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Is her opinion about Bacon's homosexuality really reliable ? On her wikipedia page, it is stated that she was deeply influenced by Rajneesh who suggested and "blessed" the writing of this biography, the same man for whom "Homosexuals, because they were perverted, created the disease AIDS" and who said to "a gay sannyasin" that "as a homosexual, (he was) not even a human being". Isn't it a big bias ? […]." 126.96.36.199 (talk) 04:24, 17 July 2016 (UTC)
Her work is cited here for non-controversial details, or for examples of opinions in the debate about his sexuality, so I don't see this as an issue. Lot's of people, including academics, have belonged to religious groups who's leaders have disparaged homosexuality or held regressive views, but we don't automatically dismiss them for it. Even if we accepted the connection between her religion and her position on Bacon's sexuality, WP:BIASED sources are not necessarily unreliable sources. So did Rajneesh say something relevant specifically about Bacon? More importantly, did Mathews say that about Bacon, or did she cite her religious beliefs as part of her work? If so, that might be a problem, but even so it's all about context. Grayfell (talk) 04:48, 17 July 2016 (UTC)
I thank you for you answer. I think it's a problem because on the one hand, Nieves Mathews stated herself candidly that this book was Rajneesh's idea ; the same Rajneesh who, she wrote, "thought highly of Sir Francis Bacon" and who, otherwise, was clearly homophobic. And on the other hand, the title of the book itself "Francis Bacon: The History of a Character Assassination" suggest the aim to whitewash a priori all "unpleasant" sides (homosexuality is clearly part of these in their mind) of the character. I just think all of this isn't uninteresting, but anyway it's just an observation that had to be made -on the PD at least-, I believe. 188.8.131.52 (talk) 05:10, 17 July 2016 (UTC)
It's worth considering. Looking at the talk page archives, it appears someone brought this up back in October 2007, but it couldn't hurt to readdress it every ten years or so. I think it would be a mistake to hold her religious life against her. Her assessment of Bacon may possibly be biased or opinionated, but that doesn't necessarily make the factual aspects false. We usually give the fact-checking of reputable academic publishers like Yale University Press the benefit of the doubt. It also sets a dangerous and unpleasant precedent to discount her through guilt by association. Frankly, I'm also cautious of her work with Velikovsky, as his theories are at the extreme edges of academia. There, also, I think dismissing her work would be an overreaction, but it's worth treating with caution. Grayfell (talk) 05:41, 17 July 2016 (UTC)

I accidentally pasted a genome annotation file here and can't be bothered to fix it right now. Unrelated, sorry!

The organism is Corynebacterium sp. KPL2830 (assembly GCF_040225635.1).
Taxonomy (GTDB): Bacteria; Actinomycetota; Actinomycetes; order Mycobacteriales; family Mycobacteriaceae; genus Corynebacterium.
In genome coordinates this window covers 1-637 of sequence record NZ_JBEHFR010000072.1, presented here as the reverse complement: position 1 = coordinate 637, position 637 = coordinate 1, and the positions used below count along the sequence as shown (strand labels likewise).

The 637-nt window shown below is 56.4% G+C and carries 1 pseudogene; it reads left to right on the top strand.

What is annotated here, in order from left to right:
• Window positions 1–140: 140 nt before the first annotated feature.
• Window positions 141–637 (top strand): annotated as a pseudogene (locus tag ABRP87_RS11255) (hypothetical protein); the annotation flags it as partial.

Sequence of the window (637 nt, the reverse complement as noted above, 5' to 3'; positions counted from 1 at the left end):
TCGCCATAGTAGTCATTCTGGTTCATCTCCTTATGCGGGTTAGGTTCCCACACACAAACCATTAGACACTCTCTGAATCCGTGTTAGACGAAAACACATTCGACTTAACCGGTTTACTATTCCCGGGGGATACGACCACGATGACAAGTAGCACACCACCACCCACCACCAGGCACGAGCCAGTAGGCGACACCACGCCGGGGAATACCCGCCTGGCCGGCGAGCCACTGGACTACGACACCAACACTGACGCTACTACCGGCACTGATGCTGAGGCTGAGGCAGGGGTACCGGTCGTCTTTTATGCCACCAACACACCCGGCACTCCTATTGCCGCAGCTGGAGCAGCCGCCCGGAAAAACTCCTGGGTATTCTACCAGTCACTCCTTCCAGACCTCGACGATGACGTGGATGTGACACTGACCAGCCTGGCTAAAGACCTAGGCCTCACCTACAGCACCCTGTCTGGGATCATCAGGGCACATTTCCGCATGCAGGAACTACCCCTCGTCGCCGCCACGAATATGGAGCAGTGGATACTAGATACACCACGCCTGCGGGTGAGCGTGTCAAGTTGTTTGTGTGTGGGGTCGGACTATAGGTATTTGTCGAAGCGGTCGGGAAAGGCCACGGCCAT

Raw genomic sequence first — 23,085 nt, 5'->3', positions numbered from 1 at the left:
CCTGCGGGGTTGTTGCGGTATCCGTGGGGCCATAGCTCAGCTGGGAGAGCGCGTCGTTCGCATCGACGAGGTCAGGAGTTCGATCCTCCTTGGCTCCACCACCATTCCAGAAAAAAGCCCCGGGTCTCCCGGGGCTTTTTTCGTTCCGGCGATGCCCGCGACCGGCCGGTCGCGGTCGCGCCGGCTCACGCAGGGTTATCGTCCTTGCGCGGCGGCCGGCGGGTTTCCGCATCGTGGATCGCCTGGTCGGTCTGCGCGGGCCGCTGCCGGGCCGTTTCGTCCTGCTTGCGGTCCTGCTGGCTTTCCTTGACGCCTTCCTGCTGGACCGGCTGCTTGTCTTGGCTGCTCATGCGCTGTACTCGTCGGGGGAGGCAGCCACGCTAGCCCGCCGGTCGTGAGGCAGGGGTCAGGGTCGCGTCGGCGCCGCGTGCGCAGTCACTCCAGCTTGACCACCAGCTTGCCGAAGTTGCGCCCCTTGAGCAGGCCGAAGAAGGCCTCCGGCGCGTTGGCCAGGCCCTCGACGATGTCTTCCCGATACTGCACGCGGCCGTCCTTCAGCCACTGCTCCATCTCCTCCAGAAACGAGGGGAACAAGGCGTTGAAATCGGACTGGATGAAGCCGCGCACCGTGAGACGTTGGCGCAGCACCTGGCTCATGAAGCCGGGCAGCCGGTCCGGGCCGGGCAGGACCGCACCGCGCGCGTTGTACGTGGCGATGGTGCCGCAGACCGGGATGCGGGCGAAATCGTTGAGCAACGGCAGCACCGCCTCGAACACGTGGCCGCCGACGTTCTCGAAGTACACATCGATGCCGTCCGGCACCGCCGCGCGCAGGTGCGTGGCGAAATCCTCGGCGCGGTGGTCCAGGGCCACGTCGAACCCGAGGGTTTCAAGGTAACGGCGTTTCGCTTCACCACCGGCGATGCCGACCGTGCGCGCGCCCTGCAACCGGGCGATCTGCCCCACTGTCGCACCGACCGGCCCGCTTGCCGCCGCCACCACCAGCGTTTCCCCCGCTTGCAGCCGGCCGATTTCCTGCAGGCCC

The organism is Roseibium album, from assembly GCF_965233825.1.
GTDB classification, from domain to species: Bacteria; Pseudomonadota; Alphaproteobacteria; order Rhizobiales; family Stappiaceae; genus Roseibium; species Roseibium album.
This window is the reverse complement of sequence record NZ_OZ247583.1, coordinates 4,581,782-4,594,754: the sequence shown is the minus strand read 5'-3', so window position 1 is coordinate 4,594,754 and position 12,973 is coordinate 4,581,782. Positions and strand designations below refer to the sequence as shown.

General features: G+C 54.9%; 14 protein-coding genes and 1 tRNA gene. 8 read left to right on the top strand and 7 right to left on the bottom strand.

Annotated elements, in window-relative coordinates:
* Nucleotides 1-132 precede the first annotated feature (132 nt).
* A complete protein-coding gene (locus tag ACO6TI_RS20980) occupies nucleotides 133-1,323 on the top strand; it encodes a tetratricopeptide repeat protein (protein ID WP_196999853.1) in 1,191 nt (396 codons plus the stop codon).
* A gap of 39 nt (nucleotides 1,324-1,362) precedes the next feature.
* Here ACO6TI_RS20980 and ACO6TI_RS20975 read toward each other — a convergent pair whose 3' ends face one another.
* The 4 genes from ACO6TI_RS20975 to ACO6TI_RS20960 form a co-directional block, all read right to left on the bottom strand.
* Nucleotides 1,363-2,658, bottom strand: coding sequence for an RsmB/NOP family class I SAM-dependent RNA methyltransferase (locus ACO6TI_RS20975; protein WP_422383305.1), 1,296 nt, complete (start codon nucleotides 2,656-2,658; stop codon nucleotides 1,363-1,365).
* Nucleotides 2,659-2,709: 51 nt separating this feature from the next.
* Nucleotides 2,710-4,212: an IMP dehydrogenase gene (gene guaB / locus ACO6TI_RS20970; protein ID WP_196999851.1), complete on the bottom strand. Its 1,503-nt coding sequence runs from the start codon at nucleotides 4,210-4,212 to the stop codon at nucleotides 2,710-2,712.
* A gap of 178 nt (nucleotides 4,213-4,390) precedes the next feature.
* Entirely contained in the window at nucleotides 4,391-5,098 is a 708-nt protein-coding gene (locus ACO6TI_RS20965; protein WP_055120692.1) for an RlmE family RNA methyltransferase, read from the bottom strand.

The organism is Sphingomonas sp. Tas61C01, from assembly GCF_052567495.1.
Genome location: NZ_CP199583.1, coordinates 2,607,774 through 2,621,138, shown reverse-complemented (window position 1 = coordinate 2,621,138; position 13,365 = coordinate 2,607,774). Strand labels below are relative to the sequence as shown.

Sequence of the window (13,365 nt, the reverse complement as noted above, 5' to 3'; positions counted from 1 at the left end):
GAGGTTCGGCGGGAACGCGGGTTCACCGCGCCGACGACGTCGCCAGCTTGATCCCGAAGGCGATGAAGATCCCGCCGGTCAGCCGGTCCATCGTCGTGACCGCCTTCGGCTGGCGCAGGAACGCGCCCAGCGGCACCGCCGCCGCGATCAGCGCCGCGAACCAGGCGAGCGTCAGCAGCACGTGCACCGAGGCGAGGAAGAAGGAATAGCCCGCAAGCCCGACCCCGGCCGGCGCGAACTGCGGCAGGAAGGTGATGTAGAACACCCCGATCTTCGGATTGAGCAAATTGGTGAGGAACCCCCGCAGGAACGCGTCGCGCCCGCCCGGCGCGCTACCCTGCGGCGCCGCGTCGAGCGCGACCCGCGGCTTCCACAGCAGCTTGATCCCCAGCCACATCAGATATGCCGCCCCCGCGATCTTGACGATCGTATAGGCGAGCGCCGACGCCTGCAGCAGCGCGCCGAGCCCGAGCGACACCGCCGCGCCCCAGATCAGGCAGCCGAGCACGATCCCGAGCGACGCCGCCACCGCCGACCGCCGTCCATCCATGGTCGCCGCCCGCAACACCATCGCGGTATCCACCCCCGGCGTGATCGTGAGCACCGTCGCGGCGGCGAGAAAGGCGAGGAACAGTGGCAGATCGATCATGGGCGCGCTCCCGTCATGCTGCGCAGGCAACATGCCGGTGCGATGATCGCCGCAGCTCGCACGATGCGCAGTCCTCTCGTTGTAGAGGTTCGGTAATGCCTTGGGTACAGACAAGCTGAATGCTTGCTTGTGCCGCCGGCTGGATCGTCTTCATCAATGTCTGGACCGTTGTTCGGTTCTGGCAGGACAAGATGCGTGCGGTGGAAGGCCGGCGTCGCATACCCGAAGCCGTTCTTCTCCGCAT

Removed due to inappropriateness on my part. However, I thought was in a new section. If inadvertently removed anything other than my comments, my apologies.
Despite the myth, Bacon is hardly the father of the scientific method. Robert Grossetesta (ca. 1168–1253), Bishop of Lincoln, had laid down the cannons of a far better experimental method, including the need for controlled experiments. This is well documented in works dealing with the history of science in the Middle Ages such as James Hannam, The Genesis of Science:How the Christian Middle Ages Launched the Scientific Revolution. It is time to end this distortion of the history of science. — Preceding unsigned comment added by Dfpolis (talk • contribs) 14:45, 31 January 2017 (UTC)
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I am puzzled by this section in the introduction: "While his own practical ideas about such a method, the Baconian method, did not have a long lasting influence, ..." The Wikipedia article on Baconian Method does not include this kind of negative statement. Does anyone have a reference for that comment? Would anyone object if I removed it from the introduction? Olorinish (talk) 05:11, 22 November 2017 (UTC)
Possibly the intended point is not so clear, and should be worded better instead of removed. Bacon famously argued for the use of a skeptical method in science, and that is of course extremely influential. But the specific detailed method he gave is not really one anyone uses. (The two tables: "Table of Essence and Presence", and "Table of Deviation, or of Absence in Proximity".) I am not sure if anyone ever used these tables much. In other words his general proposal for method was very successful, but (less importantly) his specific methods were not.--Andrew Lancaster (talk) 11:52, 22 November 2017 (UTC)